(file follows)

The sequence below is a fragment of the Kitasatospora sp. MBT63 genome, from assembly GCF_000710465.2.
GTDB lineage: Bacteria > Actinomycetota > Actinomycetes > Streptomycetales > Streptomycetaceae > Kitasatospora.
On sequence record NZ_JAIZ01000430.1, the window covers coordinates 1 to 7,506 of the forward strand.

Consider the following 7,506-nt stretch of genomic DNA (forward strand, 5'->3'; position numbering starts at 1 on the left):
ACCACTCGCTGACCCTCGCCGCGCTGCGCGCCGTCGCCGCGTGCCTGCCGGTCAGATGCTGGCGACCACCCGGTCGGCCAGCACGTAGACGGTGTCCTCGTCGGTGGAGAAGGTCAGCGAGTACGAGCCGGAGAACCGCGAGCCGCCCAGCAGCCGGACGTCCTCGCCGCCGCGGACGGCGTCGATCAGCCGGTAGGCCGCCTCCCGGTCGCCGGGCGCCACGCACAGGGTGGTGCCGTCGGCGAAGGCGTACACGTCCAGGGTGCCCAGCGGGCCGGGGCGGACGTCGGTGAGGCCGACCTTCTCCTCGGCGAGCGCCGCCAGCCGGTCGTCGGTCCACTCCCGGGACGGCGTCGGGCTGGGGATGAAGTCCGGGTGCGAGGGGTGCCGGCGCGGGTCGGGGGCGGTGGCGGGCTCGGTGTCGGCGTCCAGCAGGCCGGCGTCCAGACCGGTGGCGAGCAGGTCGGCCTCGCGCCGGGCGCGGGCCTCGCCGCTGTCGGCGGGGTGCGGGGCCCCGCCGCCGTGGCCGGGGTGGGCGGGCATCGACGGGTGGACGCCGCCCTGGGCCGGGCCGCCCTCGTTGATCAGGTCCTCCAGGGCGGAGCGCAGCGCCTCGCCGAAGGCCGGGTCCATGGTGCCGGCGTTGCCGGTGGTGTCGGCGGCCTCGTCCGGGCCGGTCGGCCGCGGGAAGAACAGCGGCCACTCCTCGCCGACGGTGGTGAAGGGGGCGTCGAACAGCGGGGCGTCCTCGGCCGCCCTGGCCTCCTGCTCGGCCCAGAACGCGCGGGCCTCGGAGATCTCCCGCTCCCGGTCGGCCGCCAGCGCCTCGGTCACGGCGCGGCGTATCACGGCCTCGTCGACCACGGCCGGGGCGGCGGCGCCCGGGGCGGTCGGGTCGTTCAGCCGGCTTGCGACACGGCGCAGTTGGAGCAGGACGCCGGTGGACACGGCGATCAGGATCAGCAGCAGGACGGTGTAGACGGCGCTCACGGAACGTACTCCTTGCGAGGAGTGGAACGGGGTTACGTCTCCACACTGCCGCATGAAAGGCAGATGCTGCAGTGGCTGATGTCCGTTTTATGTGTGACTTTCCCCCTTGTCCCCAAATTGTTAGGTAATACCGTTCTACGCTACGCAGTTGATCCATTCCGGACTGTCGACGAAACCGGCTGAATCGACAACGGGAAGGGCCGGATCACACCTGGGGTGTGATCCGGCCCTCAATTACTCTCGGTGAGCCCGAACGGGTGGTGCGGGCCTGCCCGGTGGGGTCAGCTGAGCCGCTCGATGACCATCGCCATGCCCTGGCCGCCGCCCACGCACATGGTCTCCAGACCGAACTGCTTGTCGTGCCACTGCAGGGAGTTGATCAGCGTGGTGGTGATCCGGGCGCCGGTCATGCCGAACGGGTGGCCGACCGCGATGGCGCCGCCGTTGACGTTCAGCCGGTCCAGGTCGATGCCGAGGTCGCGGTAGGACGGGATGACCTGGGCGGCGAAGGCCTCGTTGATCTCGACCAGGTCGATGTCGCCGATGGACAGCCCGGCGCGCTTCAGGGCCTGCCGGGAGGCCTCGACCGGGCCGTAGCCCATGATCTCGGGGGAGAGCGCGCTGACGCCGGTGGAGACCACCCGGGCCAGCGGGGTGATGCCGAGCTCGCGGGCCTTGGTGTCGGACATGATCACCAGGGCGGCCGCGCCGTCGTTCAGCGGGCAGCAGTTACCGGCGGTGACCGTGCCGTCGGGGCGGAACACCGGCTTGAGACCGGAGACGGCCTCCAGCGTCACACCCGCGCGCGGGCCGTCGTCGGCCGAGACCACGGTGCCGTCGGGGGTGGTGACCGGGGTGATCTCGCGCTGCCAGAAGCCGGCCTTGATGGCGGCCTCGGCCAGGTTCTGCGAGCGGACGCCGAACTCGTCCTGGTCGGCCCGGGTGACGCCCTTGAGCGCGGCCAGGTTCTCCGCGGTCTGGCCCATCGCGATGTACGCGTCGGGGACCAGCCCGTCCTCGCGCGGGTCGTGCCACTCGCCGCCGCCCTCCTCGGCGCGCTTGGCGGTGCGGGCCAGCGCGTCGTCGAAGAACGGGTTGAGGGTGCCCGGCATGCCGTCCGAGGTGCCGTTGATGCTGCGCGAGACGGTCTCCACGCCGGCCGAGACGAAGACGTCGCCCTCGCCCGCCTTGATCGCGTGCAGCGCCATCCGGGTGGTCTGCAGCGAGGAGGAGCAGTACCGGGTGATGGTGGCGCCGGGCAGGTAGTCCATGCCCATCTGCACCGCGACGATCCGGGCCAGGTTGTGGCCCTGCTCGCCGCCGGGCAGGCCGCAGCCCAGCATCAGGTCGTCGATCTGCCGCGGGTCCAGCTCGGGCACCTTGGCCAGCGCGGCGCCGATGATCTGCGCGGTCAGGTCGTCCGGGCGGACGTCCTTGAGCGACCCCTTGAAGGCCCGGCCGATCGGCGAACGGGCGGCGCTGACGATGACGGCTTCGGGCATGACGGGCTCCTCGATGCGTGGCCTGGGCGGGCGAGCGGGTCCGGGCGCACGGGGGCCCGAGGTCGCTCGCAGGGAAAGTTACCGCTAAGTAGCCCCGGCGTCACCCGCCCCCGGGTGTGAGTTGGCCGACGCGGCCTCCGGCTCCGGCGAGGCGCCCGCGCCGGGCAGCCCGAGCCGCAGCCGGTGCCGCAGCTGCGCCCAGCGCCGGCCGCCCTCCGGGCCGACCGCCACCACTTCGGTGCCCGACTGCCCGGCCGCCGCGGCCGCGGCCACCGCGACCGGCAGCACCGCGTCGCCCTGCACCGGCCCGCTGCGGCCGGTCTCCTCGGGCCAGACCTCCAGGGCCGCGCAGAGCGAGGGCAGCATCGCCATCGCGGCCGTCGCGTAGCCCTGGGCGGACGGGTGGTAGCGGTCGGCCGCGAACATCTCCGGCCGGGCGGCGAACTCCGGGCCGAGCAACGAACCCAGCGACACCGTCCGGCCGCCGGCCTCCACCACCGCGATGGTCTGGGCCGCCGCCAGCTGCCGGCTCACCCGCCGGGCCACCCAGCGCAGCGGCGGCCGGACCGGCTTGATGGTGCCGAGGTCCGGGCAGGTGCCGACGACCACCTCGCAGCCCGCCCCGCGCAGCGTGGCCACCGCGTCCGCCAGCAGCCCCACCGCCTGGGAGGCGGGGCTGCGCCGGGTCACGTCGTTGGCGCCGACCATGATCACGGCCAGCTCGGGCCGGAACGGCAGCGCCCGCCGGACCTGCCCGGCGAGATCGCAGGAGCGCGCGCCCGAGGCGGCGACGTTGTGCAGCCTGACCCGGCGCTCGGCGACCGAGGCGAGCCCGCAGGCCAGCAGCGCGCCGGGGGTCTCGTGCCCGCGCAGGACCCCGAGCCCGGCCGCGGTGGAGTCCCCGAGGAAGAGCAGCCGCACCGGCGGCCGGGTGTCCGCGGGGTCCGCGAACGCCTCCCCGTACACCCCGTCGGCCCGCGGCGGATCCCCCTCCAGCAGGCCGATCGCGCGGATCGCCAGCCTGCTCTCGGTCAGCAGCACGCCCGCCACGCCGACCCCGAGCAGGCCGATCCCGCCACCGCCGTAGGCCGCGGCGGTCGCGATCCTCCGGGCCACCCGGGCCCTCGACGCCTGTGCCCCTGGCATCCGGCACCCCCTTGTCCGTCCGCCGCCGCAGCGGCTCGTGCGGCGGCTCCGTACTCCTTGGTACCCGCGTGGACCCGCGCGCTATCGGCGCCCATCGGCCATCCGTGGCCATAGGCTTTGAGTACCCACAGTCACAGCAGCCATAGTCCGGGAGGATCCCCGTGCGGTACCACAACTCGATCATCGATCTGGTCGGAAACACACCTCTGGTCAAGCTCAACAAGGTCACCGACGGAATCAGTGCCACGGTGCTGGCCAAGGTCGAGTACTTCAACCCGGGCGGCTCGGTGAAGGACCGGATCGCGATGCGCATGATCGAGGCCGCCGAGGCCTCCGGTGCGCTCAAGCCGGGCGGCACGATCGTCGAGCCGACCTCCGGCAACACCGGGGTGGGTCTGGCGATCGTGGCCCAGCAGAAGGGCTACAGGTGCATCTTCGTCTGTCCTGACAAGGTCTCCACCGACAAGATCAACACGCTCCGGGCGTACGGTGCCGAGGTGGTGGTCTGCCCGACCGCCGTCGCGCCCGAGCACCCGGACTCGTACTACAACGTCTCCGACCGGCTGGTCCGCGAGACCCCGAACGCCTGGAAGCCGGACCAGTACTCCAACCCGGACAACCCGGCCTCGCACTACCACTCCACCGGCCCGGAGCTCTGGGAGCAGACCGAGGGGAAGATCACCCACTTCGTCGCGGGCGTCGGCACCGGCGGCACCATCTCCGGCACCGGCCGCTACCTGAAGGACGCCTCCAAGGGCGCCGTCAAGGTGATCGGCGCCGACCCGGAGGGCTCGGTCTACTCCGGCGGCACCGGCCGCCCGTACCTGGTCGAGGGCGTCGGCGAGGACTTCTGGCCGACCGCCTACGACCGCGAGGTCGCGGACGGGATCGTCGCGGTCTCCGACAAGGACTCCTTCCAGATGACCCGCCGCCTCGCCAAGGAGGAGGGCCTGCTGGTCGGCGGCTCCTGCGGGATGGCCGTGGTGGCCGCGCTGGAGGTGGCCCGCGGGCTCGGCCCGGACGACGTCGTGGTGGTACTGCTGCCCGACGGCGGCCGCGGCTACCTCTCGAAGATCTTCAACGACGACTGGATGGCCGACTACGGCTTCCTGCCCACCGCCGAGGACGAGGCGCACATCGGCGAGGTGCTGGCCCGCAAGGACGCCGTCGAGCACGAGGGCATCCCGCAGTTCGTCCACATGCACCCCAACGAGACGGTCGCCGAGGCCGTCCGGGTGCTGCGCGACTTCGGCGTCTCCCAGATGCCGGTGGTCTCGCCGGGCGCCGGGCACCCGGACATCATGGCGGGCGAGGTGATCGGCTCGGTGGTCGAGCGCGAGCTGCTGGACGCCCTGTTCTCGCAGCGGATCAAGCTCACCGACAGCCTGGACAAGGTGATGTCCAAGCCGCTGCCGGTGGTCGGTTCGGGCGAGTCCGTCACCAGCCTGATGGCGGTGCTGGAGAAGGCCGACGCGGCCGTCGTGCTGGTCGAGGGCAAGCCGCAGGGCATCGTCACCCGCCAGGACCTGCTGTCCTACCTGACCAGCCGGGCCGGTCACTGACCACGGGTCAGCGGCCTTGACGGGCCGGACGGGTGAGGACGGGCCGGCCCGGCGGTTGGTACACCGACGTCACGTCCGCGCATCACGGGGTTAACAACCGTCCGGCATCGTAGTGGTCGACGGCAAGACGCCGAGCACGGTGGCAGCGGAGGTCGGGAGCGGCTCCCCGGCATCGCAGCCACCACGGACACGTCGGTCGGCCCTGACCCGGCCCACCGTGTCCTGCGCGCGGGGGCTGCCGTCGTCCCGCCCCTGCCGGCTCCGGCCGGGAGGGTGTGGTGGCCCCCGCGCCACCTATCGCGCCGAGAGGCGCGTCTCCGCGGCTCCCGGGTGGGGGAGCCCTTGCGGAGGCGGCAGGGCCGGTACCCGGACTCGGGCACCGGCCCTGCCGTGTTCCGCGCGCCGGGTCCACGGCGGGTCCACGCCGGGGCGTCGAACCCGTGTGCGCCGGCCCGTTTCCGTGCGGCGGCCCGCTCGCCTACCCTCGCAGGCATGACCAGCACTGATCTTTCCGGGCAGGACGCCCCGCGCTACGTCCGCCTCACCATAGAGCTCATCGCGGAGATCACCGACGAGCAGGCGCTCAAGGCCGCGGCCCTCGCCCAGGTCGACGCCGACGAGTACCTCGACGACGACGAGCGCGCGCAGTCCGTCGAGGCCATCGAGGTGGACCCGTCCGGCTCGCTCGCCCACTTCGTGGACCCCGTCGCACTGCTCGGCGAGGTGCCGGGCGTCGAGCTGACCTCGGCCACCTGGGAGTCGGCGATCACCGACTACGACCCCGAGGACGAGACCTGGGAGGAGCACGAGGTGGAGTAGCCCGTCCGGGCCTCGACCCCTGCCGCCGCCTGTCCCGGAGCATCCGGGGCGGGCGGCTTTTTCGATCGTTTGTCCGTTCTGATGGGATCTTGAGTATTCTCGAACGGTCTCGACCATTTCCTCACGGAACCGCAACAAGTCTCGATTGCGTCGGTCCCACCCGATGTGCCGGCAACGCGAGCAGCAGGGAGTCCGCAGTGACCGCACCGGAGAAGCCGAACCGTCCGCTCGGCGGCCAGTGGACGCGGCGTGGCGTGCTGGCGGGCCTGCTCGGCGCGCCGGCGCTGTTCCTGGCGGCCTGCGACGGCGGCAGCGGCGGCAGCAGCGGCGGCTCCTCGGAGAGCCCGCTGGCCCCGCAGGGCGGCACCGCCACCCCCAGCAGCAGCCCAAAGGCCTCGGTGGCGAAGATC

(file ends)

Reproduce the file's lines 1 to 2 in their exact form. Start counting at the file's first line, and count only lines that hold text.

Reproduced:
The sequence below is a fragment of the Kitasatospora sp. MBT63 genome, from assembly GCF_000710465.2.
GTDB lineage: Bacteria > Actinomycetota > Actinomycetes > Streptomycetales > Streptomycetaceae > Kitasatospora.